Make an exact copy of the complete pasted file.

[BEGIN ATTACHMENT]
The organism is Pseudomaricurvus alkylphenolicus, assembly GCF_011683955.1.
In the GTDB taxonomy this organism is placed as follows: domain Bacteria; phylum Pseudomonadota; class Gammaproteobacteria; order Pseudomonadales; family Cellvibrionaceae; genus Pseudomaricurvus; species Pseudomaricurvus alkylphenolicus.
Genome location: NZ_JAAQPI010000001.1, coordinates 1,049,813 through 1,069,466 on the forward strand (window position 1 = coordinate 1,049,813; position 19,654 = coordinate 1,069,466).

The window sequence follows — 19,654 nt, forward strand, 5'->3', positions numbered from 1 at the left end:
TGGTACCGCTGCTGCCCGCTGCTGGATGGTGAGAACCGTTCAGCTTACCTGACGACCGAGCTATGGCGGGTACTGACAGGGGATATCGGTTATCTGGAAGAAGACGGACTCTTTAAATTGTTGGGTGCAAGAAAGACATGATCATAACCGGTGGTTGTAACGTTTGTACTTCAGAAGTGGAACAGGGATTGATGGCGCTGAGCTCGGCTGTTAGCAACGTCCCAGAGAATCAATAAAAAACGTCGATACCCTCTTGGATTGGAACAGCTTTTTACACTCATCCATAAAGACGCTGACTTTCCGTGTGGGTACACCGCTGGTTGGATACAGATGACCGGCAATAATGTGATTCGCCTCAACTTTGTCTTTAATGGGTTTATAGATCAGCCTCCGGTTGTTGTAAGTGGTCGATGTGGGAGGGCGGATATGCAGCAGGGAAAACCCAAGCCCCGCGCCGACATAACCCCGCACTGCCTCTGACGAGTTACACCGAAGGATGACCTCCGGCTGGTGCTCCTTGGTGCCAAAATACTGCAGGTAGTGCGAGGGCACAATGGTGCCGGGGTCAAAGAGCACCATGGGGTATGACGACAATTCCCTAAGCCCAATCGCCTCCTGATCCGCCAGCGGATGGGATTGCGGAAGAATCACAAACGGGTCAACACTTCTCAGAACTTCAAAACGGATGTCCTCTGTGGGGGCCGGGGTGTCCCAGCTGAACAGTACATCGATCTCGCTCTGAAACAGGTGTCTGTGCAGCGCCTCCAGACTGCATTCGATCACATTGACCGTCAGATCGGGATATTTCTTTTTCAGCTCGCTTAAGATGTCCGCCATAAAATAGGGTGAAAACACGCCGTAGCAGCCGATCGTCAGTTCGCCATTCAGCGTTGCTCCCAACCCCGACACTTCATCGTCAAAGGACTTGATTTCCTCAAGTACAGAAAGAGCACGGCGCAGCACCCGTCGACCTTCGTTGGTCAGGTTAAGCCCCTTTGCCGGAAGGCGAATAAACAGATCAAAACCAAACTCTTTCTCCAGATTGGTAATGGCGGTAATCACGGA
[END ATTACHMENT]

The organism is Pseudomaricurvus alkylphenolicus, assembly GCF_011683955.1.
In the GTDB taxonomy this organism is placed as follows: domain Bacteria; phylum Pseudomonadota; class Gammaproteobacteria; order Pseudomonadales; family Cellvibrionaceae; genus Pseudomaricurvus; species Pseudomaricurvus alkylphenolicus.
Genome location: NZ_JAAQPI010000001.1, coordinates 1,049,813 through 1,069,466 on the forward strand (window position 1 = coordinate 1,049,813; position 19,654 = coordinate 1,069,466).

The window sequence follows — 19,654 nt, forward strand, 5'->3', positions numbered from 1 at the left end:
TGGTACCGCTGCTGCCCGCTGCTGGATGGTGAGAACCGTTCAGCTTACCTGACGACCGAGCTATGGCGGGTACTGACAGGGGATATCGGTTATCTGGAAGAAGACGGACTCTTTAAATTGTTGGGTGCAAGAAAGACATGATCATAACCGGTGGTTGTAACGTTTGTACTTCAGAAGTGGAACAGGGATTGATGGCGCTGAGCTCGGCTGTTAGCAACGTCCCAGAGAATCAATAAAAAACGTCGATACCCTCTTGGATTGGAACAGCTTTTTACACTCATCCATAAAGACGCTGACTTTCCGTGTGGGTACACCGCTGGTTGGATACAGATGACCGGCAATAATGTGATTCGCCTCAACTTTGTCTTTAATGGGTTTATAGATCAGCCTCCGGTTGTTGTAAGTGGTCGATGTGGGAGGGCGGATATGCAGCAGGGAAAACCCAAGCCCCGCGCCGACATAACCCCGCACTGCCTCTGACGAGTTACACCGAAGGATGACCTCCGGCTGGTGCTCCTTGGTGCCAAAATACTGCAGGTAGTGCGAGGGCACAATGGTGCCGGGGTCAAAGAGCACCATGGGGTATGACGACAATTCCCTAAGCCCAATCGCCTCCTGATCCGCCAGCGGATGGGATTGCGGAAGAATCACAAACGGGTCAACACTTCTCAGAACTTCAAAACGGATGTCCTCTGTGGGGGCCGGGGTGTCCCAGCTGAACAGTACATCGATCTCGCTCTGAAACAGGTGTCTGTGCAGCGCCTCCAGACTGCATTCGATCACATTGACCGTCAGATCGGGATATTTCTTTTTCAGCTCGCTTAAGATGTCCGCCATAAAATAGGGTGAAAACACGCCGTAGCAGCCGATCGTCAGTTCGCCATTCAGCGTTGCTCCCAACCCCGACACTTCATCGTCAAAGGACTTGATTTCCTCAAGTACAGAAAGAGCACGGCGCAGCACCCGTCGACCTTCGTTGGTCAGGTTAAGCCCCTTTGCCGGAAGGCGAATAAACAGATCAAAACCAAACTCTTTCTCCAGATTGGTAATGGCGGTAATCACGGA